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New York’s highest court rules against DEC tree cutting

Victory for environmentalists, restricts future trail work

This tree, measuring less than 3 inches, was cut by the state Department of Environmental Conservation for a snowmobile trail and was one of 12,000 photographed by Protect the Adirondacks for court records. The cutting of these trees was the subject of a lawsuit in the highest court in New York. (Provided photo — Peter Bauer)

New York’s top court ruled on Tuesday that the state violated its own constitution by cutting trees for snowmobile trails in the Adirondacks. This case also defined what the word “timber” means in the “forever wild” clause of the state constitution, expanding it to include trees under 3 inches in diameter.

While the ruling says too many trees were cut for these trails, it leaves vague how much will be too much cutting for future trail work.

The state Court of Appeals ruled in favor of the environmental group Protect the Adirondacks in its eight-year-long lawsuit against the state Department of Environmental Conservation. The court found that the DEC’s plan to create 11 wider Class II trails around the park, some of which would be on state-owned Forest Preserve land, violates the “forever wild” clause — Article 14 — of the state constitution.

The court concluded that these trails may not be built without obtaining a constitutional amendment from New Yorkers. A constitutional amendment must pass two consecutive sessions in both legislative chambers and be voted on by the majority of New Yorkers to be adopted.

The court’s decision was divided 4-2.

The majority — Justices Jenny Rivera, Eugene Fahey, Rowan Wilson and Michael Garcia — said the tree cutting is unconstitutional because of the number of trees cut and the impact it would have on the Forest Preserve without benefiting the general public.

The dissenting justices — Leslie Stein and Chief Justice Janet DiFiore — believe the cutting is constitutional, counting a lower number of trees that would be cut and saying trails would have minimal impacts to the Forest Preserve while providing access to the wilderness.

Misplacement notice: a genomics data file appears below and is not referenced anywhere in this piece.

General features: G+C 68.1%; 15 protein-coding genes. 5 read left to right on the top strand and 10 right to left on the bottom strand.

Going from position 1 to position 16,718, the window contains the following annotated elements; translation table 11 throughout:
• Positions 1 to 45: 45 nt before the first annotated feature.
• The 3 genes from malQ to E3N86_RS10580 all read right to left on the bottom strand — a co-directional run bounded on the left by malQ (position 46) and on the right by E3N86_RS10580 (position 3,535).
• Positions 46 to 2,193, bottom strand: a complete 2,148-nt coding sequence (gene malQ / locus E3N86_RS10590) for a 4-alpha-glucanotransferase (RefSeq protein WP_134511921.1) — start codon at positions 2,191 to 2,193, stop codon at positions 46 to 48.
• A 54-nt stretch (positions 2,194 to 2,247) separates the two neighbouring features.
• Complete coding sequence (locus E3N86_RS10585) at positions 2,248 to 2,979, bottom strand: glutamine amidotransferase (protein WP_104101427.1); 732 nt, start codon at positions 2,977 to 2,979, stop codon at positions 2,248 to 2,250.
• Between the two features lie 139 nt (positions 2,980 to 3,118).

The difference in the number of cut trees counted boils down to an interpretation of whether the word “timber” in Article 14 includes trees under 3 inches in diameter. This distinction made the difference in whether the plan would involve cutting 6,100 trees or 25,000 trees, in the eyes of the state.

The majority found that trees of any size, even those under 3 inches in diameter, are protected under the Article 14. This meant the court found that 25,000 trees would be cut, and it ruled that this level of tree cutting would destroy timber to a “substantial extent” or “material degree” that violates Article 14.

This ruling will limit the state’s cutting of Class II snowmobile trails in the future, as precedent has been set for this style of trail to be deemed excessive by the courts.

Protect reaction

“Hallelujah,” Protect the Adirondacks Executive Director Peter Bauer said when contacted Tuesday.

He said “a tree is a tree” and that small trees can be old ones. He personally collected evidence for the case by going out to the trails, measuring and photographing each stump, and counting the rings.

This lawsuit has been in the state court system for eight years. The state Supreme Court dismissed the case, siding with the DEC. The Third Judicial Department of the Supreme Court Appellate Division in 2019 reversed that decision in favor of Protect the Adirondacks. Finally it reached the highest court, the Court of Appeals.

Protect the Adirondacks initially filed the lawsuit in 2013 to halt construction the Class II trails. The lawsuit stopped the final 6 or 7 miles of the first 27-mile trail from being cut, and stopped cutting on other Class II trails before they began.

Cutting concerns

The Adirondack Wild group also cheered the ruling, but this lawsuit has been controversial even among green groups.

Some have worried that expanding the definition of timber to smaller trees will hinder maintenance of the Forest Preserve’s 2,000 miles of hiking trails, which often requires clearing seedlings and saplings.

In her dissenting opinion, Stein said adopting this interpretation of timber to include smaller trees “would disincentivize trail maintenance and thereby unreasonably increase the risk to the millions of people who use the Preserve each year.”

This lawsuit has led the DEC and other trail organizations to halt trail cutting on unrelated projects in the Forest Preserve, too. They’ve been waiting for the court to dictate what tree cutting is allowed.

These smaller trees can still be cut to create trails for public access to the wilderness, but these trails must not destroy timber to a “substantial extent” or “material degree.” The terms “substantial extent” or “material degree” are not yet clearly defined.